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It a new model and dealers are clueless. So sadly this kind of thing might take awhile to sort out. I would log all lost time (IE: time vehicle was not driveable) and make sure to document everything they tell you, get names and dates, be very specific because as time passes everyone's memory will fade on exactally what was said and done, ask for things in writing if possible. Assume your going to trial, collect evidence. Hope this gets sorted out quickly and to your satisfaction.
 

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Well, that was the third visit for this problem and there has been no diagnosis or repair so far. I hope that they figure out what is going on and that they fix the problem this time. But simply clearing the codes and hoping as they did the first two times is not what I call an attempt at a repair. I do agree that there has not yet been enough time to see if they can do better this time around. For everyone involved I hope they do.

I do have high expectations though - an unfortunate side effect of owning Toyota products for years and seldom visiting a dealership for any reason other than routine maintenance.
Your experiences with Toyota are not universal, we own two Toyotas, one is bulletproof and the other is a rolling piece of junk. Same year and same model, explain that, the problem child is the low mileage one.

From what I gather from this forum is there have been two serious problems noted, the dash warning lights and one transmission failure (quickly repaired) and some minor problems. While disappointing, the minor problems are easily fixable.

How many owners have experienced zero problems? Most people don’t post unless there is a problem and then everyone piles on with a comment, which makes it seem like every Santa Cruz sold is a rolling pile of junk.

Side note, would you be interested in buying a nice low mileage Toyota? Just kidding, the problems have been minor items. The drivetrain has had no issues, just seems like clockwork once a month or so I end up at the dealer asking for a minor issue to be addressed, which the dealer always takes care of.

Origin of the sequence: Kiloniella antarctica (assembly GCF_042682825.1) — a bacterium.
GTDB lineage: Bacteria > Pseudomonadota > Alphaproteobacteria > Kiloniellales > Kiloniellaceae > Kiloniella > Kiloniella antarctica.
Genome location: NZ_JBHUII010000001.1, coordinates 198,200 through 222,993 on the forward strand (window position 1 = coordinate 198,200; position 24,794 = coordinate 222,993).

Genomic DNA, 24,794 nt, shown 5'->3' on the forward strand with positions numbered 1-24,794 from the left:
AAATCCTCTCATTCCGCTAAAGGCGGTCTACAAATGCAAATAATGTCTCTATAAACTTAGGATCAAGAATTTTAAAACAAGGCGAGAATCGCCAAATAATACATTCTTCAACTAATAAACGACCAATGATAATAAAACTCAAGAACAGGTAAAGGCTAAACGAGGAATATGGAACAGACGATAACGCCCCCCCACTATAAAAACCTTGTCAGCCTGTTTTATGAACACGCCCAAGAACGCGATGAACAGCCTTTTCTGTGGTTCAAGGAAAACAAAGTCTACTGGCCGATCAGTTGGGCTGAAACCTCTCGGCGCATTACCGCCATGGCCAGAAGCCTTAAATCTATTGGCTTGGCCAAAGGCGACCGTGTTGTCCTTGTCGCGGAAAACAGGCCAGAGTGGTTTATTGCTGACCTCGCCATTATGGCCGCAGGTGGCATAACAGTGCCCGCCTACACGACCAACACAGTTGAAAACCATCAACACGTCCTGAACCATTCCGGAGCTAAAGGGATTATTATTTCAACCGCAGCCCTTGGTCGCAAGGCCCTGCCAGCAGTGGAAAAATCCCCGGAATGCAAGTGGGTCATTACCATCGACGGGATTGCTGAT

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I think that the majority of SC buyers have had zero problems, and that these are early teething problems for the SC. If I didn't have confidence in Hyundai I would not be considering a Santa Cruz. I would also like to own a Veloster N, a G70 or Stinger GT, a Telluride and several other products from Hyundai, Kia and Genesis, so I am definitely not a hater. IMO Hyundai is one of the most interesting and dynamic auto manufacturers around right now. My earlier post overstated my concerns for someone who paid big bucks for a cool truck and has been jerked around. No matter what, that is not acceptable.

I don't fault Hyundai for the occasional misstep on a brand new model, which is bound to happen. The transmission problem was taken care of quickly and efficiently, but not this dash failure. I think that a lot of it is the luck of the draw on the competence and interest of the individual dealer that you take your car to. There are lots of bad dealers selling every brand and they can make any experience either great or terrible.

BTW - I didn't mean to say that Toyota is perfect. In fact every Toyota truck that I have owned has had rust issues ranging from minor to catastrophic. But Toyota took care of them and treated me well and I hope that is my experience with Hyundai as well.
 

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2022 Sage Grey SC Ultimate
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The problem with the dash lighting up, personal opinion, is that electronic gremlins can be an absolute NIGHTMARE to diagnose. Especially when they're intermittent/transient with no clear common cause. It could be one bad wire in a harness somewhere not making proper contact SOMETIMES. But if it's not doing anything bad when they're searching for it, you'd almost have to replace every wire in the vehicle to really find/solve it. That's one of the reasons I'm still a fan of the old, simple vehicles (while driving my loaded Ultimate ... i fully understand the duality of it.) - much easier to track down gremlins, because there is less to go wrong in the first place.

When it comes to weird electrical issues, it may ultimately be the best solution to let it go to lemon law for replacement. That sucks, especially with the wait times to get one of these things, but may be the only way it gets resolved too.
 

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It could be one bad wire in a harness somewhere not making proper contact SOMETIMES. But if it's not doing anything bad when they're searching for it, you'd almost have to replace every wire in the vehicle to really find/solve it.